Digital Archive of Vintage Television Commercials

adviewsThanks to Duke University, you can now access a digital archive of vintage television commercials dating from the 1950s to the 1980s. Eventually, this collection will feature close to 12,000 digitized commercials, and it will let you see how America's traditional brands (IBM, Maxwell House, American Express, Avis, etc) evolved through the medium of mainstream commercial television. You can learn more about this collection called Adviews with this introductory video or via the Adviews website, and you can watch the vintage commercials through iTunes. (Unfortunately, I don't see a way to access these clips via other means. Sorry about that.) Via @LibrarySecrets

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Sublime Photos of our Solar System

Smithsonian.com is featuring a series of photos taken by spacecraft that have traveled across our solar system, reaching other planets and approaching the sun. To see these images, you can enter the photo gallery here, and to view more photos, make sure that you click on the small dots located on the right-hand side of the page. And note that you can download these photos as well.

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Bob Dylan Christmas Preview

Here's a sneak preview of Bob Dylan's forthcoming Christmas album. It will hit the streets in October, and you can pre-order now. A safe assumption: this will be a "love it" or "hate it" album.

The Old Man & The Sea Animated

In 1999, Aleksandr Petrov won the Academy Award for Short Film (among other awards) for a film that follows the plot line of Ernest Hemingway's classic novella, The Old Man and the Sea (1952). As noted here, Petrov's technique involves painting pastels on glass, and he and his son painted a total of 29,000 images. Rather incredible. Above, we present the 20 minute short.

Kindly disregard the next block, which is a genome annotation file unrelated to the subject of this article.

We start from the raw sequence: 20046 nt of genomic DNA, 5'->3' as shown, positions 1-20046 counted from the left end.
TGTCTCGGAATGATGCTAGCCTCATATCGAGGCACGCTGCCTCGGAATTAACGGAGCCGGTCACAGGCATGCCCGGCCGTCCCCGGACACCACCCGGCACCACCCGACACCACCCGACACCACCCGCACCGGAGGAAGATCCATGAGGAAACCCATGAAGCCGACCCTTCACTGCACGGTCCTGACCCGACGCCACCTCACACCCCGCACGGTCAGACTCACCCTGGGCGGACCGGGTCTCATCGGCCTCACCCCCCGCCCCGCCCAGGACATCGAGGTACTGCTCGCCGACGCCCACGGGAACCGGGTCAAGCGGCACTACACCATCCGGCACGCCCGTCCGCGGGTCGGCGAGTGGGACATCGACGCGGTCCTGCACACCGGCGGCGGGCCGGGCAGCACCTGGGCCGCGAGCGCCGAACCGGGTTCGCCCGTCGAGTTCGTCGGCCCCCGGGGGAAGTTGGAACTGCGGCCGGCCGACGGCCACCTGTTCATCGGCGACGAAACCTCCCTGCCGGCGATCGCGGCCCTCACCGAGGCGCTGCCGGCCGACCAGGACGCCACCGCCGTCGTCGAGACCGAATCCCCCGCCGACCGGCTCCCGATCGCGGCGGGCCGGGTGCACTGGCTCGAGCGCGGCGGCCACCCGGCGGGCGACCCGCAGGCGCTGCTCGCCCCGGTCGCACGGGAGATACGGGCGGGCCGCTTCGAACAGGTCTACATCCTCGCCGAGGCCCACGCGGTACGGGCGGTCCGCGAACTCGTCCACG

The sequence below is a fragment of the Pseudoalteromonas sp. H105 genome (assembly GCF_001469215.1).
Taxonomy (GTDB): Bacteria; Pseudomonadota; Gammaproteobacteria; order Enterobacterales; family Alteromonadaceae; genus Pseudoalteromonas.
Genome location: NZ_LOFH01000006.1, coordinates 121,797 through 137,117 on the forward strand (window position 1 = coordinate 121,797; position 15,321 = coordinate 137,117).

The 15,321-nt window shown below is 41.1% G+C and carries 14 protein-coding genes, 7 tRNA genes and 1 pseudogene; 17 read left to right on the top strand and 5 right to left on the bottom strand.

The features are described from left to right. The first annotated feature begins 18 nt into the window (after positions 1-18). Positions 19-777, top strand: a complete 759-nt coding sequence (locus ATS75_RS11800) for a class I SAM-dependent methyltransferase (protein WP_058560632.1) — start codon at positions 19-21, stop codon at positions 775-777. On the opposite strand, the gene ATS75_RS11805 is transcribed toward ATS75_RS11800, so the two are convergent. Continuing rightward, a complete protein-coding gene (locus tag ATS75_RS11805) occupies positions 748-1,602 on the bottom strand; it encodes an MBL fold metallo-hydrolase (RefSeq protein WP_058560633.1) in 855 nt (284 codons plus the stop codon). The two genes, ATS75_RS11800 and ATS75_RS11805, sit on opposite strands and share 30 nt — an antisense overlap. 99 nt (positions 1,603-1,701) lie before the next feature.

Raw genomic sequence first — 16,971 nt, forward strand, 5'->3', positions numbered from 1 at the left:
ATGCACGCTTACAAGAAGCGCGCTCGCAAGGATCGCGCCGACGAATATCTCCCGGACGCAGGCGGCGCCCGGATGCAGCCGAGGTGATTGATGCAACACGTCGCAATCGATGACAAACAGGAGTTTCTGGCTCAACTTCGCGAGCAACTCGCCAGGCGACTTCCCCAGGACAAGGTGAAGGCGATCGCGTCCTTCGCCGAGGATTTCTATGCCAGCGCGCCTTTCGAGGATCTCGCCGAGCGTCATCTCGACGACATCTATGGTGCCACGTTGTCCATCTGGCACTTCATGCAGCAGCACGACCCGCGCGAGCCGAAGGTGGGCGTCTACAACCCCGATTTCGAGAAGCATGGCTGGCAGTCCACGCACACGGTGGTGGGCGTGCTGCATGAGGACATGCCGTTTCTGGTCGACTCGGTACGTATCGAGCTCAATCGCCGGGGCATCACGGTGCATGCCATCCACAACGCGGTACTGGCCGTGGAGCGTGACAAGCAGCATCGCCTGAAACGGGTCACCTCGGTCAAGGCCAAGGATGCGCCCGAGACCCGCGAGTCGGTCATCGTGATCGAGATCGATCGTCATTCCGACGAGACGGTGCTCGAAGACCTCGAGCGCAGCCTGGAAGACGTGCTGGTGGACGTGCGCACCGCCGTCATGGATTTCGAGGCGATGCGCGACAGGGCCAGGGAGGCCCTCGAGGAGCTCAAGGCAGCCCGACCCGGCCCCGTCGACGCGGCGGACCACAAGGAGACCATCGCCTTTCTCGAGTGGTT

The Beatles Remastered: An Inside Look

bremasterOn September 9th, EMI released a remastered version of the entire Beatles catalogue -- the first remix since 1987. And now the Beatles are once again back on top of the charts. If you're wondering whether to buy the remastered versions at all, or whether to buy the stereo or mono box sets (or some combination of the two), or if you're simply wondering what goes into remastering the Fab Four's complete body of work, then you will be interested in this interview with Beatles historian Kevin Howlett, who helped write the liner notes for the new releases. In this conversation with NPR's All Songs Considered (MP3iTunes - RSS Feed), Howlett describes what the remastering involved, and then compares the old versions to the new versions (both mono and stereo). When you're done listening to this 20+ minute interview, you'll have a much better sense of what this long-awaited remastering delivers. You can listen with the player below, or via the links posted above.

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US Justice Department Looks to Restructure Google Books Settlement

The US Justice Department officially weighed in today on the Google Books settlement with publishers and authors. On the plus side for Google, the government wants to see the project continue because it has clear social benefits. On the downside, the DOJ has concerns about antitrust and copyright issues, and it's looking for the deal to get restructured. You can get more details in The Wall Street Journal. It's late. I'm out.

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A quick heads up: Lifehacker is highlighting today some new software (Windows only) that will let you download free access/public domain texts from Google Book Search and then turn them into neat PDF files. To get tips on how to use the software created by a third party, not Google, head on over to Lifehacker. I haven't personally used the Downloader, mainly because I work on a Mac. If you try it out, let us know how the software works for you.

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